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Description of key information

Repeated dose toxicity – oral:  subchronic study; rat, feed; OECD TG 408, GLP (BASF 50C0087/18S026): 
NOAEL (male) = 12 000 ppm (1547 mg/kg bw/day);
NOAEL (female) = 12 000 ppm (1620 mg/kg bw/day)

Key value for chemical safety assessment

Additional information

Repeated dose toxicity after oral administration

In the key study for repeated dose toxicity, i.e. an oral subchronic toxicity study in rats according to OECD TG 408 and GLP, tetrahydro-4-methyl-2-(2-methylprop-1-enyl)pyran (termed as Rose oxide 90 (encapsulated)) has been administered in alginate microcapsules via the diet (BASF 50C0087/18S026). Rose oxide 90 (encapsulated) was administered to groups of 10 male and 10 female Wistar rats at concentrations of 0 ppm (pure maintenance diet), 0 ppm (Placebo Alginate – without Rose oxide 90), 7500 ppm, 25000 ppm and 75000 ppm over a period of 3 months. Based on a content of about 16% pure Rose oxide 90 in the alginate capsule material, the effective concentrations of Rose Oxide 90 (a.i.) were 0 ppm, 0 ppm, 1200 ppm, 4000 ppm and 12000 ppm, respectively. To achieve a constant concentration of alginate capsules in the diet of test substance groups, Placebo Alginate without Rose oxide 90 was supplemented.

Food consumption and body weight were determined weekly. The animals were examined for signs of toxicity or mortality at least once a day. Detailed clinical examinations in an open field were conducted prior to the start of the administration period and weekly thereafter. Ophthalmological examinations were performed before the beginning and towards the end of the administration period. Beside this, a functional observational battery as well as measurement of motor activity were carried out towards the end of the administration period. Clinico-chemical and hematological examinations as well as urinalyses were performed towards the end of the administration period. After the administration period all animals were sacrificed and assessed by gross pathology. Organ weights were determined followed by histopathological examinations.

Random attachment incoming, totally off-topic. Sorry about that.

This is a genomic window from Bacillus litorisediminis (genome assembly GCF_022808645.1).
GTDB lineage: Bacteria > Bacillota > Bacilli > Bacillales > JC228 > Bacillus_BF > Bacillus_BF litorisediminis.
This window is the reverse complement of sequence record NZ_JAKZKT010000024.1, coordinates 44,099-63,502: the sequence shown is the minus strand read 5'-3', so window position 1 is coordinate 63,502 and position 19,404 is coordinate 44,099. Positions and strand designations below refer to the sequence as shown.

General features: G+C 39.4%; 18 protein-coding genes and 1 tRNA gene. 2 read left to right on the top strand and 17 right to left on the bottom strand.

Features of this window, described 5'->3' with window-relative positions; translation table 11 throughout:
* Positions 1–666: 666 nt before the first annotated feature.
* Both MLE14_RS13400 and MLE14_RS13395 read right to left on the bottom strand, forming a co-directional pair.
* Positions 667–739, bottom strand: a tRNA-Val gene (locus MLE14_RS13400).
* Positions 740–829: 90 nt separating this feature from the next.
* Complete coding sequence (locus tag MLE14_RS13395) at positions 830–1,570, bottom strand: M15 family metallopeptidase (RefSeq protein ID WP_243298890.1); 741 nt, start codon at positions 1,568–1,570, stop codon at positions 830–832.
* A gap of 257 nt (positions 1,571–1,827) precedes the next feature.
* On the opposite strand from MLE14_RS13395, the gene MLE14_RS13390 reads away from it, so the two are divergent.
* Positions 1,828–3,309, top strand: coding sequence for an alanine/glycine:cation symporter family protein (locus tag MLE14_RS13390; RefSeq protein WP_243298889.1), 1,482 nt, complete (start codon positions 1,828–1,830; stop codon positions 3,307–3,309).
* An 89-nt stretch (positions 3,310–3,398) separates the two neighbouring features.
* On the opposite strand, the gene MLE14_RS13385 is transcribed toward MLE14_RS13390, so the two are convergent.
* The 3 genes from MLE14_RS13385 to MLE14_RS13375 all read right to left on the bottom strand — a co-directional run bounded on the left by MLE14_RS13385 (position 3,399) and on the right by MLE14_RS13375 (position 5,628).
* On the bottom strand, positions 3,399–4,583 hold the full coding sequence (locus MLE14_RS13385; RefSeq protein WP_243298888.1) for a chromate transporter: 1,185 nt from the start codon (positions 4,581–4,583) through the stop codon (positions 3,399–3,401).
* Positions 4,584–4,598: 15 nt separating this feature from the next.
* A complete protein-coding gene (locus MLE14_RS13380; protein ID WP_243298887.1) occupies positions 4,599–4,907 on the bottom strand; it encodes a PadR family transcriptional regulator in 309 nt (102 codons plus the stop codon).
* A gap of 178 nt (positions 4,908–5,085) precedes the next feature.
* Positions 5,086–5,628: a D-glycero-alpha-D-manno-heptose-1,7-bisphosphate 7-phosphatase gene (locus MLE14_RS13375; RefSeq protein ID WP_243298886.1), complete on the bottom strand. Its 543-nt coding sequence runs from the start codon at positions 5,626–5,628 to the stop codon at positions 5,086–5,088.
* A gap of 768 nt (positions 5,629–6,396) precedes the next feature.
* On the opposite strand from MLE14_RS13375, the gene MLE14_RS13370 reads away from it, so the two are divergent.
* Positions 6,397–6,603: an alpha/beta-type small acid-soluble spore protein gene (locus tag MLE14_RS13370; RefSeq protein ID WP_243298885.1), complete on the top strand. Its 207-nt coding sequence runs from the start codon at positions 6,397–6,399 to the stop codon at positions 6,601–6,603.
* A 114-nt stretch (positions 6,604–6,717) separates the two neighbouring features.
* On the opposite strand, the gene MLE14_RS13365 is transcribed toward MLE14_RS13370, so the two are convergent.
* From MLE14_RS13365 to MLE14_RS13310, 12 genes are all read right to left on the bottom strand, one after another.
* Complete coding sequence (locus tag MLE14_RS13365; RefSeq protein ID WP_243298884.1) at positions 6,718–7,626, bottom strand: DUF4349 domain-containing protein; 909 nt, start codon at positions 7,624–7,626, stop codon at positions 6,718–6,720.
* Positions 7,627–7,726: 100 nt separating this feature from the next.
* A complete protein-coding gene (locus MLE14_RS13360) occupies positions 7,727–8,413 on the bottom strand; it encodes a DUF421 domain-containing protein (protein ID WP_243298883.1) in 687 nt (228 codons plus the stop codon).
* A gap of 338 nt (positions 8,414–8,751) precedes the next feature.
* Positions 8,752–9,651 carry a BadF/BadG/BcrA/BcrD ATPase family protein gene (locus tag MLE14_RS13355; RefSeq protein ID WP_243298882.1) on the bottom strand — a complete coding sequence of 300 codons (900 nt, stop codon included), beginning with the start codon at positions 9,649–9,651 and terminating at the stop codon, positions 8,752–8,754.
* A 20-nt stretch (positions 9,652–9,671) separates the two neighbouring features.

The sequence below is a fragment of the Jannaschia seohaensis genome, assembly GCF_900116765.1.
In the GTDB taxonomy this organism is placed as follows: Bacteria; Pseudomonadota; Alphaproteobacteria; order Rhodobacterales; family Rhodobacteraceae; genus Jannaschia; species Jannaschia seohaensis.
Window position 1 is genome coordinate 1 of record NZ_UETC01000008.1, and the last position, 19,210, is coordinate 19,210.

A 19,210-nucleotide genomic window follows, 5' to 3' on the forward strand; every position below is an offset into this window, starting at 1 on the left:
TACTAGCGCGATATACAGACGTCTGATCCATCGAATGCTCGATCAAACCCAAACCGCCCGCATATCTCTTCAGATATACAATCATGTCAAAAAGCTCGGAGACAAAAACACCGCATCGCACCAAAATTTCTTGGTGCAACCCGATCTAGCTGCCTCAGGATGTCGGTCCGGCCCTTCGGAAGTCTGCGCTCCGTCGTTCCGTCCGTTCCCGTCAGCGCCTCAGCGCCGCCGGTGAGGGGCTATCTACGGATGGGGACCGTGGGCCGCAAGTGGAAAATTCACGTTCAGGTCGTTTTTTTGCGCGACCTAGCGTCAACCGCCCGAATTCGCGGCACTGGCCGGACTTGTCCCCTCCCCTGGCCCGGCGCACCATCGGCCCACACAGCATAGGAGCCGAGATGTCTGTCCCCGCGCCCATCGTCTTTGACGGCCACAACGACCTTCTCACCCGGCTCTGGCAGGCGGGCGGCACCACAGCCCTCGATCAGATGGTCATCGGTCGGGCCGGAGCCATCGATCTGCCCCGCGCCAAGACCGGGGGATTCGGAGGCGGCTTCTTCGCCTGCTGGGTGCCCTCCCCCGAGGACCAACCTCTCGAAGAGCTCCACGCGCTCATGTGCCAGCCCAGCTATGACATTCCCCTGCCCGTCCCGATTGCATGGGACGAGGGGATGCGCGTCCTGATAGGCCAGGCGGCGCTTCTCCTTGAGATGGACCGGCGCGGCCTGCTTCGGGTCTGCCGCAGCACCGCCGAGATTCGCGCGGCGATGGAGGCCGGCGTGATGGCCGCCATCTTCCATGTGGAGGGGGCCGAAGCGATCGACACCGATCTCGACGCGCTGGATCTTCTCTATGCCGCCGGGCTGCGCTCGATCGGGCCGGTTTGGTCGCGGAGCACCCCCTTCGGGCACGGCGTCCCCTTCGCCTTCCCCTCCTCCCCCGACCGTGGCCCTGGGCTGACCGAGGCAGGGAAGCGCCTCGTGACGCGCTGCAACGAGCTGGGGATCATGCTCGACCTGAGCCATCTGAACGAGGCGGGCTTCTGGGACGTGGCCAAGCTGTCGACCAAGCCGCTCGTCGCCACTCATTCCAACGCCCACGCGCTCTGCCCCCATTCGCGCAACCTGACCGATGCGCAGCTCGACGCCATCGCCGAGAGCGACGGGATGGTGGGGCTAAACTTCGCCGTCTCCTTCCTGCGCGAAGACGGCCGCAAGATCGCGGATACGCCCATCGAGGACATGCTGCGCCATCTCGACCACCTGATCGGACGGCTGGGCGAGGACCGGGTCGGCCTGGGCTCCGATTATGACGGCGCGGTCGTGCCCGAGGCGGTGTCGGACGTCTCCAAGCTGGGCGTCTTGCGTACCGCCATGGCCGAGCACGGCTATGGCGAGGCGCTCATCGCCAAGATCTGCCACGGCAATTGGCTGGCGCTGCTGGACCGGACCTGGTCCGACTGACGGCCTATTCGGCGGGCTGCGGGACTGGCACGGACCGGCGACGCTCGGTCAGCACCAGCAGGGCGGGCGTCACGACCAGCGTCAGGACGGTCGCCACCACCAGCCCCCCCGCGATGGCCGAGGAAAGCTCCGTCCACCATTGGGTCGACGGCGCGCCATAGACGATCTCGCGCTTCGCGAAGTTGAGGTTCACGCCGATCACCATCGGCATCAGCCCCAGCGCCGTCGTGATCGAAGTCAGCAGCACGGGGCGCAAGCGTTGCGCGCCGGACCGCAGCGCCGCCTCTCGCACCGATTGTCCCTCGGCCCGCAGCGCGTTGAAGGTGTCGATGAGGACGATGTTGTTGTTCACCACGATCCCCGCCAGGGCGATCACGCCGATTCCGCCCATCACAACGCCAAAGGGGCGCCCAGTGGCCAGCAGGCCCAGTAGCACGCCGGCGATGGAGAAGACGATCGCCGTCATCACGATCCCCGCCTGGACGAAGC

Regarding clinical observations, no findings of toxicological relevance were obtained. In mid and high dose male animals, mean body weight changes were significantly lower and the feed uptake was assumed to be reduced because of palatability problems. However, food consumption values could not be determined properly, due to intense food spilling by male and female animals of the mid and high dose groups. A direct and relevant toxic effect of Rose oxide 90 resulting in reduced food consumption and lowered body weight development was considered less likely since no relevant changes were obtained for clinical pathology and pathology parameters. Concerning clinical pathology, no treatment-related, adverse effects were observed up to a concentration in the diet of the active ingredient Rose oxide 90 of 12000 ppm (i.e. encapsulated Rose oxide 90 of 75000 ppm). Regarding pathology, there were neither substance-related organ weight deviations nor gross lesions. Histopathological findings occurred either individually or were biologically equally distributed over untreated control, placebo and treatment groups. They were considered to have no relation to treatment.

In conclusion, the administration of Rose oxide 90 via the diet to male and female Wistar rats for 3 months did not cause any test substance-related, adverse signs of toxicity in male and female animals up to a concentration in the diet of encapsulated Rose oxide 90 of 75000 ppm (i.e. 12000 ppm Rose Oxide 90 as active ingredient). Therefore, under the conditions of the present study the no observed adverse effect level (NOAEL) was 75000 ppm (12000 ppm a.i.) in male (1547 mg/kg bw/d) and female (1620 mg/kg bw/d) Wistar rats.

 

In a further repeated dose toxicity study in rats, i.e. a subacute oral toxicity study according to OECD TG 407 and GLP, tetrahydro-4-methyl-2-(2-methylprop-1-enyl)pyran (Rose oxide 90) was applied orally via gavage to rats (BASF 30C0624/07S043, 2012). Rose oxide 90 in corn oil was administered to Wistar rats by gavage (groups of 5 male and female rats) at concentrations of 0 (group 0), 100 (group 1), 300 (group 2) and 1000 mg/kg bw/day (group 3) over a period of 4 weeks.